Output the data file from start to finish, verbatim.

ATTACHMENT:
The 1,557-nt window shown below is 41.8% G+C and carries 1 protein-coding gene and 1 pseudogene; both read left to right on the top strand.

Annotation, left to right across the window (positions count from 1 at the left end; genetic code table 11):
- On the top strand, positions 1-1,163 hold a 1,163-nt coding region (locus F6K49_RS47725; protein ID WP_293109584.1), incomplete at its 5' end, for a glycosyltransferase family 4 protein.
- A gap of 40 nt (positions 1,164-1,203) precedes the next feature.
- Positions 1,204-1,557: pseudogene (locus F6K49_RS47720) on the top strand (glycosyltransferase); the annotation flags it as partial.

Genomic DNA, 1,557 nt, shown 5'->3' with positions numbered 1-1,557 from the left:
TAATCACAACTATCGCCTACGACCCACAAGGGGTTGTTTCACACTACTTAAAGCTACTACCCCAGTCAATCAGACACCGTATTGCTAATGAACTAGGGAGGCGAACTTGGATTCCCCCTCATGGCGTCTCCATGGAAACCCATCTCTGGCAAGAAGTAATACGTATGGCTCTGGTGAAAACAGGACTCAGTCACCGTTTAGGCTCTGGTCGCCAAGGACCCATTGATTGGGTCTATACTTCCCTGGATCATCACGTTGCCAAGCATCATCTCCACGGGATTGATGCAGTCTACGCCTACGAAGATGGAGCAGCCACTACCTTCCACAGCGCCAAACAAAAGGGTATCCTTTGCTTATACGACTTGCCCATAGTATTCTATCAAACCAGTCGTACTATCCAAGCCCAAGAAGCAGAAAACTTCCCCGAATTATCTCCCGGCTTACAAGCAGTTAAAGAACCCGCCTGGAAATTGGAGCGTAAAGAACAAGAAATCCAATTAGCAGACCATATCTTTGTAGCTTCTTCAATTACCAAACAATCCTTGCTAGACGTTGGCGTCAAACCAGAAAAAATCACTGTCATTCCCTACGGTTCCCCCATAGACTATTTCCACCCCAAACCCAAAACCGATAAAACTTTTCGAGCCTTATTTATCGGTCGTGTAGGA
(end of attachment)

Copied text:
The 1,557-nt window shown below is 41.8% G+C and carries 1 protein-coding gene and 1 pseudogene; both read left to right on the top strand.

Annotation, left to right across the window (positions count from 1 at the left end; genetic code table 11):
- On the top strand, positions 1-1,163 hold a 1,163-nt coding region (locus F6K49_RS47725; protein ID WP_293109584.1), incomplete at its 5' end, for a glycosyltransferase family 4 protein.
- A gap of 40 nt (positions 1,164-1,203) precedes the next feature.
- Positions 1,204-1,557: pseudogene (locus F6K49_RS47720) on the top strand (glycosyltransferase); the annotation flags it as partial.

Genomic DNA, 1,557 nt, shown 5'->3' with positions numbered 1-1,557 from the left:
TAATCACAACTATCGCCTACGACCCACAAGGGGTTGTTTCACACTACTTAAAGCTACTACCCCAGTCAATCAGACACCGTATTGCTAATGAACTAGGGAGGCGAACTTGGATTCCCCCTCATGGCGTCTCCATGGAAACCCATCTCTGGCAAGAAGTAATACGTATGGCTCTGGTGAAAACAGGACTCAGTCACCGTTTAGGCTCTGGTCGCCAAGGACCCATTGATTGGGTCTATACTTCCCTGGATCATCACGTTGCCAAGCATCATCTCCACGGGATTGATGCAGTCTACGCCTACGAAGATGGAGCAGCCACTACCTTCCACAGCGCCAAACAAAAGGGTATCCTTTGCTTATACGACTTGCCCATAGTATTCTATCAAACCAGTCGTACTATCCAAGCCCAAGAAGCAGAAAACTTCCCCGAATTATCTCCCGGCTTACAAGCAGTTAAAGAACCCGCCTGGAAATTGGAGCGTAAAGAACAAGAAATCCAATTAGCAGACCATATCTTTGTAGCTTCTTCAATTACCAAACAATCCTTGCTAGACGTTGGCGTCAAACCAGAAAAAATCACTGTCATTCCCTACGGTTCCCCCATAGACTATTTCCACCCCAAACCCAAAACCGATAAAACTTTTCGAGCCTTATTTATCGGTCGTGTAGGA